Words of Wisdom: Fashion Edition

Open Letters

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I read this on Refinery29 and smiled:

“Clothing Shopping Mistakes: “The Too-Small Thing (That Fits If You Haven’t Had Lunch Yet & As Long As You Don’t Breathe)”. News flash: You like lunch. And breathing. Buying clothes that don’t fit with the assumption that they may fit if you do a bunch of things that aren’t that fun is a terrible idea. There will always be another version of that item in your actual size. You can wait.”

On that note, as someone who loves clothes, I cringe a little as I recognize the traps we create in ‘justification land.’

I feel like I have this problem with coats … and shorts. I always envision myself being this kickass person with the perfect, polished winter coat. I usually buy a discounted version of the coat I really want and end up not loving it, while secretly envying other people’s amazing outerwear. I need to learn to hold off. I need to cull and then just wait for the perfect coat… not its kid sister.

I have the same problem with shorts and leg-revealing items, but worse. I trick myself into thinking that if I just buy the right pair of shorts,.. I will be a person who likes to wear/looks good in shorts. Buying the right pair of shorts will not change my legs. Only eating less cheesecake, drinking less wine and working out more will change them; and I’m not sure that the sacrifices I’d have to make to get those legs (ie. living without the joys of eating delicious desserts) would actually be worth having those model-esque legs… or make me the kind of person I’d enjoy being around. So, rather than envision and be tormented by clothes that fit a “better” version of me – a deluded, unrealistic version – I should focus on wearing the clothes that make me feel great NOW. I’ve been going to Polefit (more on that another time) and it has totally changed my relationship with my thighs; I can now go to the gym in shorts and be proud of how hard my legs work for me. Win.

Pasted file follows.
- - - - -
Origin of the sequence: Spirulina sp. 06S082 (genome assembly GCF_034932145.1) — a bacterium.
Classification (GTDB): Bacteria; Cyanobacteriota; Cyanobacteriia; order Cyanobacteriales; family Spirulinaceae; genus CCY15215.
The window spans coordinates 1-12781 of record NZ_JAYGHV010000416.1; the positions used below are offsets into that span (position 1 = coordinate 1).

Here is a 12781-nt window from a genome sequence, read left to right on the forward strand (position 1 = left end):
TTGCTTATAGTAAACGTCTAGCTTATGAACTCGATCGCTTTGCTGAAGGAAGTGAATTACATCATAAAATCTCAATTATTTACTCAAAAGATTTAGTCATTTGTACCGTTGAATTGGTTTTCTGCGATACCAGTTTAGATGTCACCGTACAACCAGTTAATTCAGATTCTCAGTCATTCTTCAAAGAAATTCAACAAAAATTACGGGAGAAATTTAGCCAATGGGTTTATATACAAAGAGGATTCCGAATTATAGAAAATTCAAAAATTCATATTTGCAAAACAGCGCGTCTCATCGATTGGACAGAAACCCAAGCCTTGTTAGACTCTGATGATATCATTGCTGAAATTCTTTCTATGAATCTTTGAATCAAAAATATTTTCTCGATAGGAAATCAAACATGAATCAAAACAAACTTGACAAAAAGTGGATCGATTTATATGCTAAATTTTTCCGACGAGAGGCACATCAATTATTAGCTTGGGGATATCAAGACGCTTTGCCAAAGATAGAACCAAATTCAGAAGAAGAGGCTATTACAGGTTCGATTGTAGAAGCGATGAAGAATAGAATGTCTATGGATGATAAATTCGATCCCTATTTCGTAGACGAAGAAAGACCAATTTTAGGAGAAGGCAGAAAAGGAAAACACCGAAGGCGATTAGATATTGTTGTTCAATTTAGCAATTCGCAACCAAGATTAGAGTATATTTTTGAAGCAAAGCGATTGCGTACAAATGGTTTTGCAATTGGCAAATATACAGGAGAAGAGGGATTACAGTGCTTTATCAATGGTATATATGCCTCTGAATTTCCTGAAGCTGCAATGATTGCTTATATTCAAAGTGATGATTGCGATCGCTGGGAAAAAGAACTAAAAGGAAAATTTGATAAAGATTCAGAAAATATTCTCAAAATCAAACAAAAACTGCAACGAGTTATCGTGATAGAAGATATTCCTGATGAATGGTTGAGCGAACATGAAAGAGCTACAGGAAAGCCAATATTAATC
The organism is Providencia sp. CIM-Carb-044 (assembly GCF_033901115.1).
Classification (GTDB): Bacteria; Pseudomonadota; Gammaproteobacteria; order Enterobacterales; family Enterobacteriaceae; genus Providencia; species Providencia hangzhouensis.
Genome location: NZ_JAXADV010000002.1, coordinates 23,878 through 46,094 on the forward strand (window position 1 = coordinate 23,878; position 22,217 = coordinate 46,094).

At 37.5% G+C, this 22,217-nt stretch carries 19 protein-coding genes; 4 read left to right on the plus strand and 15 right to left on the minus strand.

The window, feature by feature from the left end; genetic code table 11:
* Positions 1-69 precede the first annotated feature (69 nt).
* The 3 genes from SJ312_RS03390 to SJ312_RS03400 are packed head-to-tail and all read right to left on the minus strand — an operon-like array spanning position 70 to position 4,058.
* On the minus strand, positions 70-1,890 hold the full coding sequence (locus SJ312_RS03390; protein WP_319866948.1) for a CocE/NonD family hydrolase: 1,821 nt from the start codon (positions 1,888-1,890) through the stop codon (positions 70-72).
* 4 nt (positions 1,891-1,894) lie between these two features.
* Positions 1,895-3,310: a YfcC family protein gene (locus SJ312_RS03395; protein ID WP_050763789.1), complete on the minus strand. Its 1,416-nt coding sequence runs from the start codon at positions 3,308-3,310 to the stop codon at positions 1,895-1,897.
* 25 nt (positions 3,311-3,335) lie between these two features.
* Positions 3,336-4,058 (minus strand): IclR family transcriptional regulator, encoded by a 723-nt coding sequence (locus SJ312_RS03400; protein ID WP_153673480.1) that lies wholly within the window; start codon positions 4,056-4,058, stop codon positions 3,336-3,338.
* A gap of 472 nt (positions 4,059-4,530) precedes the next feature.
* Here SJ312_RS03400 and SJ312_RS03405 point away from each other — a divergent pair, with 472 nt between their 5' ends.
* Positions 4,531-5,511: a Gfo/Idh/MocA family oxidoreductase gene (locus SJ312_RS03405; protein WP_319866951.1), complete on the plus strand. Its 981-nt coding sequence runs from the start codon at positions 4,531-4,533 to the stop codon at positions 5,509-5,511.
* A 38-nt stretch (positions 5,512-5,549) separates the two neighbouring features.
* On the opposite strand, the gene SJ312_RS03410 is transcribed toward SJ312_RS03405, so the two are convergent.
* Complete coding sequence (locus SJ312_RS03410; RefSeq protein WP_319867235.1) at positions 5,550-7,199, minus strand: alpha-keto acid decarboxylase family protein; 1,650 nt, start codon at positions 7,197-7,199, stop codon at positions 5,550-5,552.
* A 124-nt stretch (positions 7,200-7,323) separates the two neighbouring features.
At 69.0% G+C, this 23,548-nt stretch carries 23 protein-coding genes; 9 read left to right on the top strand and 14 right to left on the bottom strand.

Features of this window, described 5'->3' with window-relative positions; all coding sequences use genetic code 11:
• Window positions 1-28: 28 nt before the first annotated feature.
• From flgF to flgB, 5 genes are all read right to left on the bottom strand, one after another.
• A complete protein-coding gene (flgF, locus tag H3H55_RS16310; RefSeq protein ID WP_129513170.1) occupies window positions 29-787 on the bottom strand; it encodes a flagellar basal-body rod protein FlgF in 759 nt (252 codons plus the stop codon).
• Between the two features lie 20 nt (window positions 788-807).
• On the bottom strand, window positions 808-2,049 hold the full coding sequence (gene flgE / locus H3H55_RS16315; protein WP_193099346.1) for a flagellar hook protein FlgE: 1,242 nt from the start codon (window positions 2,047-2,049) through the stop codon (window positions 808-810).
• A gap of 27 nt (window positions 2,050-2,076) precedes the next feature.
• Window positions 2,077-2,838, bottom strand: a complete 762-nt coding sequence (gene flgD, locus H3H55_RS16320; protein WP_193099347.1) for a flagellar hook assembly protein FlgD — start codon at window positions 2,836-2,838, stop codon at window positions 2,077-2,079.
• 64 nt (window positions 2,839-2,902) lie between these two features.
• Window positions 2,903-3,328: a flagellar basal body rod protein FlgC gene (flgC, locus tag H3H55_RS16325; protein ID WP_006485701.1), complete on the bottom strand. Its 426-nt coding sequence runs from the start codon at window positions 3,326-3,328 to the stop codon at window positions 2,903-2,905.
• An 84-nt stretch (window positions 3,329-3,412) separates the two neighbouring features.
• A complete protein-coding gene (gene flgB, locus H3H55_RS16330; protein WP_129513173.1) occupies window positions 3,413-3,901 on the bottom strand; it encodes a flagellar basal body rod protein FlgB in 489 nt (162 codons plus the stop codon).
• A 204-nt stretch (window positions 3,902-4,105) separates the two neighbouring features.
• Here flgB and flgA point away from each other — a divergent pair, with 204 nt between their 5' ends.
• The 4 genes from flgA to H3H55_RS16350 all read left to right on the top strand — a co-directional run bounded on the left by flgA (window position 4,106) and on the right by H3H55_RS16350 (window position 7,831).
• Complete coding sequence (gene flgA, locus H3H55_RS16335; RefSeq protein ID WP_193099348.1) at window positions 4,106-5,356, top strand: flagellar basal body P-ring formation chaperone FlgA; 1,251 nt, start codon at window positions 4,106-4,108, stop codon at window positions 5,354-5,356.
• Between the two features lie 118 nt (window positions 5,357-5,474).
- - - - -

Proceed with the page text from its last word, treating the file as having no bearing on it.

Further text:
Although it would be kind of nice if just buying the shorts Shay Mitchell is wearing on Instagram made me look like Shay Mitchell…

But clothes, for me, are like a superhero costume – items that send a message out into the world, transforming and arming the wearer, concealing tiny weaknesses (our personal kryptonite) and letting us putting on a braver face to the world. It’s not quite an ‘I woke up like this,’ as much as a ‘I created the me before you. Good work, me!’

If I spend too long living in fashion ‘future’, I will miss fun present. I have a great collection of well-worn faves, vintage, hand-me-downs, handmade items and a mish-mash of pieces from contemporary stores, and making good with what I have has been the focus of this past year.

I want to be focused on enjoying my slice of life (and cake), while relishing the great assets that might I might be overlooking while considering my (mostly) shorts-averse pear shape. Also, when I do wear shorts, I ought to consider that the strength in these legs is what lets me do all the things I love, like dancing in the kitchen, walking the streets of foreign places, and shaking it to music out on the stage, or on the dance floor.

It’s a fashion mindfulness moment: be present. be happy.  and eat that cake.

Fifty Shades of Fit